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Alleged Top Al-Qaida Operative Pleads Not Guilty

The man the U.S. alleges is the top al-Qaida operative who orchestrated the 1998 bombings of the U.S. embassies in Kenya and Tanzania pleaded not guilty to the charges on Tuesday at a Federal Court in Manhattan.

The Wall Street Journal reports:

"Nazih Abdul-Hamed al-Ruqai, also known as Abu Anas al-Libi, made his first court appearance in the U.S. Tuesday afternoon after being charged by federal prosecutors more than a decade ago.

"Mr. Ruqai, 49, whose long, reddish-gray beard dipped over his black shirt, sat silently through the arraignment, which lasted less than an hour. The proceedings were translated into Arabic by a court translator for Mr. Ruqai, who doesn't speak English. U.S. District Judge Lewis Kaplan said he would appoint a lawyer for Mr. Ruqai because the suspect couldn't afford to hire his own counsel.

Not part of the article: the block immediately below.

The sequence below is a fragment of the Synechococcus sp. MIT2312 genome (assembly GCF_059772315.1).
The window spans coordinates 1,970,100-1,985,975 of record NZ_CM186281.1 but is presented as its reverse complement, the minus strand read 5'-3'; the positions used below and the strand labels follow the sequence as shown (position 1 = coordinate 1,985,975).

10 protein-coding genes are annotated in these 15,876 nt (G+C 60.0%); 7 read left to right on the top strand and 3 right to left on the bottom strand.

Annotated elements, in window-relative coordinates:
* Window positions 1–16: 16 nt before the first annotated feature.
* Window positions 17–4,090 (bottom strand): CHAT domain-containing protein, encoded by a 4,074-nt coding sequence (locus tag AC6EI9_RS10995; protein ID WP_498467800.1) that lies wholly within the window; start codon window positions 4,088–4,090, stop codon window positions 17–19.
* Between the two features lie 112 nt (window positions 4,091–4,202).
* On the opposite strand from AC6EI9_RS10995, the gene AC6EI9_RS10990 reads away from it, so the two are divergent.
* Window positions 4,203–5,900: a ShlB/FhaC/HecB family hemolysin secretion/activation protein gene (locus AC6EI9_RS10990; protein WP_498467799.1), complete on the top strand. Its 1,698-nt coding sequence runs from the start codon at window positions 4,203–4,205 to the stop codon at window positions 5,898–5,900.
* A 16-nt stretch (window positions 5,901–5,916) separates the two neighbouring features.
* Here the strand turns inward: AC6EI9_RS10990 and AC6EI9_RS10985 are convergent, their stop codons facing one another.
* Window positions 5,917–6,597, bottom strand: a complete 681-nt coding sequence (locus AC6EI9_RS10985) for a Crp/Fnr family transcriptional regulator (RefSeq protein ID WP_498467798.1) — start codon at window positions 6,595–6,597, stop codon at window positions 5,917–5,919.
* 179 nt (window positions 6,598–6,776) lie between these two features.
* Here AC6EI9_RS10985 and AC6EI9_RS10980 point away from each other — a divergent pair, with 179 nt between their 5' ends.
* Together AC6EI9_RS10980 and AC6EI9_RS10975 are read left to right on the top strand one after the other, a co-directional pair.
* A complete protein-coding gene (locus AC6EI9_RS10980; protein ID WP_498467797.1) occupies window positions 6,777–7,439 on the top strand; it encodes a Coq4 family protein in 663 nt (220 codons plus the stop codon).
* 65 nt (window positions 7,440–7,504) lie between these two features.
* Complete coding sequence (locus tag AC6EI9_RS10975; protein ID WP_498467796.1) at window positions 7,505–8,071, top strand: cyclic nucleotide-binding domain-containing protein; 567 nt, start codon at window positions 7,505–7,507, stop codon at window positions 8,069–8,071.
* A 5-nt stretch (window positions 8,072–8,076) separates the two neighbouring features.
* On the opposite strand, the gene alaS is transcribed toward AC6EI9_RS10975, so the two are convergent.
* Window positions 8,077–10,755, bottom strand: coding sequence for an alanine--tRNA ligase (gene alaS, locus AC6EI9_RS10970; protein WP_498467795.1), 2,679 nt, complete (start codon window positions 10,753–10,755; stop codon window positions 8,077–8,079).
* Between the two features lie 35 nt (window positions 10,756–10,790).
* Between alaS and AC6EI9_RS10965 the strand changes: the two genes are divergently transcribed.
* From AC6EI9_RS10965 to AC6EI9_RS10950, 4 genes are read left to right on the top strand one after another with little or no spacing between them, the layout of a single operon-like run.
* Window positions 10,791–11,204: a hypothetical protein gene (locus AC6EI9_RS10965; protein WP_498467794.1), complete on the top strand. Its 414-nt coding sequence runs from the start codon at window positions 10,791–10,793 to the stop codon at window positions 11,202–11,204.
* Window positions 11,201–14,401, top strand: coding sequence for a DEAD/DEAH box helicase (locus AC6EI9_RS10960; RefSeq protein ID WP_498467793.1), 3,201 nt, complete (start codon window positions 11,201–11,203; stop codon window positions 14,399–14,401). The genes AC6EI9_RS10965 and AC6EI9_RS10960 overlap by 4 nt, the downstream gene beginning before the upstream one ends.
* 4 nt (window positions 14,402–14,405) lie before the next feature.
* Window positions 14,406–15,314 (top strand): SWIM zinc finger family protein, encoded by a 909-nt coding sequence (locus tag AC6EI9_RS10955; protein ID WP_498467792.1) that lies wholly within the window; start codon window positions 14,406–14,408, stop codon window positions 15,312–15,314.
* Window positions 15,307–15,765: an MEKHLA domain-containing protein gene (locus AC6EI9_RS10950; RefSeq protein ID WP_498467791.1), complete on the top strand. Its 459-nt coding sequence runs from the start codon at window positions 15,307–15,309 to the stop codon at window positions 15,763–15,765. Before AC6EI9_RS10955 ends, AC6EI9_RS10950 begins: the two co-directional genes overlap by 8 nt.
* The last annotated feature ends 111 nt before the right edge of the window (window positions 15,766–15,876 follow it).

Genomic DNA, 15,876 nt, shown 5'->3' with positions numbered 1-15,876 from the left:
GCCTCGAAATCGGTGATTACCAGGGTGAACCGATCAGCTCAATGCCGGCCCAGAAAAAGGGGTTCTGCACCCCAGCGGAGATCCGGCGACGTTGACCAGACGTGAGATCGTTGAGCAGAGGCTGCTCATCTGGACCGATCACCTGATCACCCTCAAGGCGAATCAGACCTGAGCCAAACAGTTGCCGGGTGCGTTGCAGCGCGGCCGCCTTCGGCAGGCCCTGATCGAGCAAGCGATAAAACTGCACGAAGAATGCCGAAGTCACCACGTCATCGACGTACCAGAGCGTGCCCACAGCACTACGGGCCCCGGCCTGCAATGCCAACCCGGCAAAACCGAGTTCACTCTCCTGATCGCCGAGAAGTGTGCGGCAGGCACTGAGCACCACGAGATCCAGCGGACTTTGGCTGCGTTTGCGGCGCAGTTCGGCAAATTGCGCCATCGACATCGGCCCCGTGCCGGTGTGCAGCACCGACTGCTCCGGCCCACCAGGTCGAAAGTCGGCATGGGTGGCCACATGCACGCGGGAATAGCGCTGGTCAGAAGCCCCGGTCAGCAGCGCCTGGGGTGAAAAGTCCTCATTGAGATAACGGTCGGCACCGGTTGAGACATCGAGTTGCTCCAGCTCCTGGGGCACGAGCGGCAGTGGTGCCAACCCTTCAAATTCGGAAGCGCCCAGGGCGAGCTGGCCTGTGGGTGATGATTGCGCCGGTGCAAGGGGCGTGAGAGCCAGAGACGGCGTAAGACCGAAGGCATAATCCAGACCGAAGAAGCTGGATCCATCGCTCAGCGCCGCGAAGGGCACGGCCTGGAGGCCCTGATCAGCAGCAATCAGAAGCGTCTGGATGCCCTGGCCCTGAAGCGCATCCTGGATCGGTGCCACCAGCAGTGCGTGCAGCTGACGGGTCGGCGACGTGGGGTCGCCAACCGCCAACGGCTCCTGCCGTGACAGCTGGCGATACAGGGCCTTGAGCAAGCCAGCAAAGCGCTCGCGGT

"Mr. Ruqai was indicted along with Osama bin Laden and more than a dozen other suspects accused of running a global terrorist conspiracy under the name of al Qaeda."

As we reported, al-Libi was captured during a U.S. commando raid in Libya earlier this month. He was, according to eyewitnesses, "taken peacefully" in Tripoli.

As ABC News reports, after al-Libi was captured he was interrogated aboard a Navy ship in the mediterranean. After that, he was brought into the United States to face trial.

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Eyder Peralta is NPR's East Africa correspondent based in Nairobi, Kenya.
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